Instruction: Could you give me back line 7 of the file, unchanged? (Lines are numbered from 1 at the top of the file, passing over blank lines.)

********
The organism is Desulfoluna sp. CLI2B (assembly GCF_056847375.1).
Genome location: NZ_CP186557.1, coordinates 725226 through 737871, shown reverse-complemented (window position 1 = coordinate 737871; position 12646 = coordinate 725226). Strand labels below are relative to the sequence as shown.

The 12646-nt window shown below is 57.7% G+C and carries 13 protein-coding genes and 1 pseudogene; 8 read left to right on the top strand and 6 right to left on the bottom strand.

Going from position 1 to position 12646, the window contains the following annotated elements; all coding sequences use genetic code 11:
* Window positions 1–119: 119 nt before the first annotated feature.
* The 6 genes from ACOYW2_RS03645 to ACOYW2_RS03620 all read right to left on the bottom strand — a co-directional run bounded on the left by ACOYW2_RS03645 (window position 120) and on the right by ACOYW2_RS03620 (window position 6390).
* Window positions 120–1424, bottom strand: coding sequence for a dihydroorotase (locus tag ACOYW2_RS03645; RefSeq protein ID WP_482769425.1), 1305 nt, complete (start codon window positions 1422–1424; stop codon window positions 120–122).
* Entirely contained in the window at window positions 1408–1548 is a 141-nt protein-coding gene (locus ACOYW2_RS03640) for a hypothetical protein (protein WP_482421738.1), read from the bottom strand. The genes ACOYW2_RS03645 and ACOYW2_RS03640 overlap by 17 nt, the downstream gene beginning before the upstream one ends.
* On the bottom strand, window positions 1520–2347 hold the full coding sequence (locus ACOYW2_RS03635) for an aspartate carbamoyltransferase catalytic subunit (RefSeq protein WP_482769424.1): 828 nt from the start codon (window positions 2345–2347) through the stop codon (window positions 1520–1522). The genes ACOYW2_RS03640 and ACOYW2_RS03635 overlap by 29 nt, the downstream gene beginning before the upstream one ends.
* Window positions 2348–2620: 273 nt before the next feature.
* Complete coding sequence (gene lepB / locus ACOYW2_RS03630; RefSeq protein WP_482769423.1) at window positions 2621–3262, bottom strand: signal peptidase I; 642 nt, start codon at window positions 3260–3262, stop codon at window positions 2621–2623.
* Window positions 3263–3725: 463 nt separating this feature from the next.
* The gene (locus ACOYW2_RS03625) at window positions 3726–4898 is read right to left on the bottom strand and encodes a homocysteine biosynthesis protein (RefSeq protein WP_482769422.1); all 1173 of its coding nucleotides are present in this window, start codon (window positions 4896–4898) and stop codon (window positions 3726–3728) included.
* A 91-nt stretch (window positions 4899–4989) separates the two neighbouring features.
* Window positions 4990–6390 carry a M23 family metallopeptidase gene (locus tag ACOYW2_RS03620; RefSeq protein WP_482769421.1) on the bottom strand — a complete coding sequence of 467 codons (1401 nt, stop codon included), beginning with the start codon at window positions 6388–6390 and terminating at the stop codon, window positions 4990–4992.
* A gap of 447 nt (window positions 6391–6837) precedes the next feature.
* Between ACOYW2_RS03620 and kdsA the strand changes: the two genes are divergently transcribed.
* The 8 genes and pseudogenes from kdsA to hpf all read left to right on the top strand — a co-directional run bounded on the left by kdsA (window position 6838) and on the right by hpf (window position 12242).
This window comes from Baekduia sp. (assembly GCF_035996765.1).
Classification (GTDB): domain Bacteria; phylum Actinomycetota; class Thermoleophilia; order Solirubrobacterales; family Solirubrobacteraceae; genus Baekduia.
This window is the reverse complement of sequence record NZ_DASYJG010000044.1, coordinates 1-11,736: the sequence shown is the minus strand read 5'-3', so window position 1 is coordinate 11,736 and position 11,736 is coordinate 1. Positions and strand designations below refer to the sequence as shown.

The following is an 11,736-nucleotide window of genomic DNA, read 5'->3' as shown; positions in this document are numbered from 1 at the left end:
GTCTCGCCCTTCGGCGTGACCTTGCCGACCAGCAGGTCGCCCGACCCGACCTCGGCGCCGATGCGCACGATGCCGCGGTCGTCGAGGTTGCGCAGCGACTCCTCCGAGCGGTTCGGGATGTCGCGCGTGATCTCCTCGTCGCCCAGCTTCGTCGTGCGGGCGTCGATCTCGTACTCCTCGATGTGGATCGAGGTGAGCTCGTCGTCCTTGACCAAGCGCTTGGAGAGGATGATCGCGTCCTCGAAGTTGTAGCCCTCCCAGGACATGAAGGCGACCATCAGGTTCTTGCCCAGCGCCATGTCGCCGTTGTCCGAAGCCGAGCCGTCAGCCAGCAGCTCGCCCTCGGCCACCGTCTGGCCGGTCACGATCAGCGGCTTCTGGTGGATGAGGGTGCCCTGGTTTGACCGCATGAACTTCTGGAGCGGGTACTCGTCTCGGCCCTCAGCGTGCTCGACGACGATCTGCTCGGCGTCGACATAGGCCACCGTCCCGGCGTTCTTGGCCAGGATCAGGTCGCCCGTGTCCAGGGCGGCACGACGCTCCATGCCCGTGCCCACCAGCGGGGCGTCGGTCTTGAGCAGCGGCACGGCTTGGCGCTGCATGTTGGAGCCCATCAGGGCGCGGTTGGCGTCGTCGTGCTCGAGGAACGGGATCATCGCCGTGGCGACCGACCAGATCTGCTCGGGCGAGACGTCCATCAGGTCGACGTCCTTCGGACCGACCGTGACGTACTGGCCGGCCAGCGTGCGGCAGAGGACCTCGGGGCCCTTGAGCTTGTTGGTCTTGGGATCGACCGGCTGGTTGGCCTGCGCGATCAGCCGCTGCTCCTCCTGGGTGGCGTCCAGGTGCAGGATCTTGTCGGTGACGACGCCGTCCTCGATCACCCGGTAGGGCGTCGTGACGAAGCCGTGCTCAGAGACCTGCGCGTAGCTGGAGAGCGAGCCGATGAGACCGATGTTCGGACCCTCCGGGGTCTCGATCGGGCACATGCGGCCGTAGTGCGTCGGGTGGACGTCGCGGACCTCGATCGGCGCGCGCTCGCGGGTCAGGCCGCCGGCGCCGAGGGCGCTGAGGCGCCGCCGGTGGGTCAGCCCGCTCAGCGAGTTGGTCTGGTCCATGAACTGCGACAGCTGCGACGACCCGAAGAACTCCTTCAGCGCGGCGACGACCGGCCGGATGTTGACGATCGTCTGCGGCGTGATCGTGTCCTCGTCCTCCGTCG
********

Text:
* Window positions 120–1424, bottom strand: coding sequence for a dihydroorotase (locus tag ACOYW2_RS03645; RefSeq protein ID WP_482769425.1), 1305 nt, complete (start codon window positions 1422–1424; stop codon window positions 120–122).